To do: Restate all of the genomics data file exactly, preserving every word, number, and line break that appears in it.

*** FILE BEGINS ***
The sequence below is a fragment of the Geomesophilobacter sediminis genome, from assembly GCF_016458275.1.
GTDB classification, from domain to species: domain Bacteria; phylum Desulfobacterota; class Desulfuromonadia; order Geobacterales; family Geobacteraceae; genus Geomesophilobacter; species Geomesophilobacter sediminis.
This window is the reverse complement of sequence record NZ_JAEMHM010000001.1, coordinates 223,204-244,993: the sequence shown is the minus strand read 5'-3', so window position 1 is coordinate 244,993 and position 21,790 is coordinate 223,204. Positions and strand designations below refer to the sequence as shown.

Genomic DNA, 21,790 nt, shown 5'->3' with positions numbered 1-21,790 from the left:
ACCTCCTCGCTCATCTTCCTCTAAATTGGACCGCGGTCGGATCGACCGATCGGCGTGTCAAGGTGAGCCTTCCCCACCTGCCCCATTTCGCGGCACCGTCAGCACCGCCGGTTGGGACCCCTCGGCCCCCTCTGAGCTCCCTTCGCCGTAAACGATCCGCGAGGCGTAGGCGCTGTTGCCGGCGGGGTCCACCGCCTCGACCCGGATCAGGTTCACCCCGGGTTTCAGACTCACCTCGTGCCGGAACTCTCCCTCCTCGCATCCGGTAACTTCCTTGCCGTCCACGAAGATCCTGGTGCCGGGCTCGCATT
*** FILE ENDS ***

The sequence below is a fragment of the Geomesophilobacter sediminis genome, from assembly GCF_016458275.1.
GTDB classification, from domain to species: domain Bacteria; phylum Desulfobacterota; class Desulfuromonadia; order Geobacterales; family Geobacteraceae; genus Geomesophilobacter; species Geomesophilobacter sediminis.
This window is the reverse complement of sequence record NZ_JAEMHM010000001.1, coordinates 223,204-244,993: the sequence shown is the minus strand read 5'-3', so window position 1 is coordinate 244,993 and position 21,790 is coordinate 223,204. Positions and strand designations below refer to the sequence as shown.

Genomic DNA, 21,790 nt, shown 5'->3' with positions numbered 1-21,790 from the left:
ACCTCCTCGCTCATCTTCCTCTAAATTGGACCGCGGTCGGATCGACCGATCGGCGTGTCAAGGTGAGCCTTCCCCACCTGCCCCATTTCGCGGCACCGTCAGCACCGCCGGTTGGGACCCCTCGGCCCCCTCTGAGCTCCCTTCGCCGTAAACGATCCGCGAGGCGTAGGCGCTGTTGCCGGCGGGGTCCACCGCCTCGACCCGGATCAGGTTCACCCCGGGTTTCAGACTCACCTCGTGCCGGAACTCTCCCTCCTCGCATCCGGTAACTTCCTTGCCGTCCACGAAGATCCTGGTGCCGGGCTCGCATT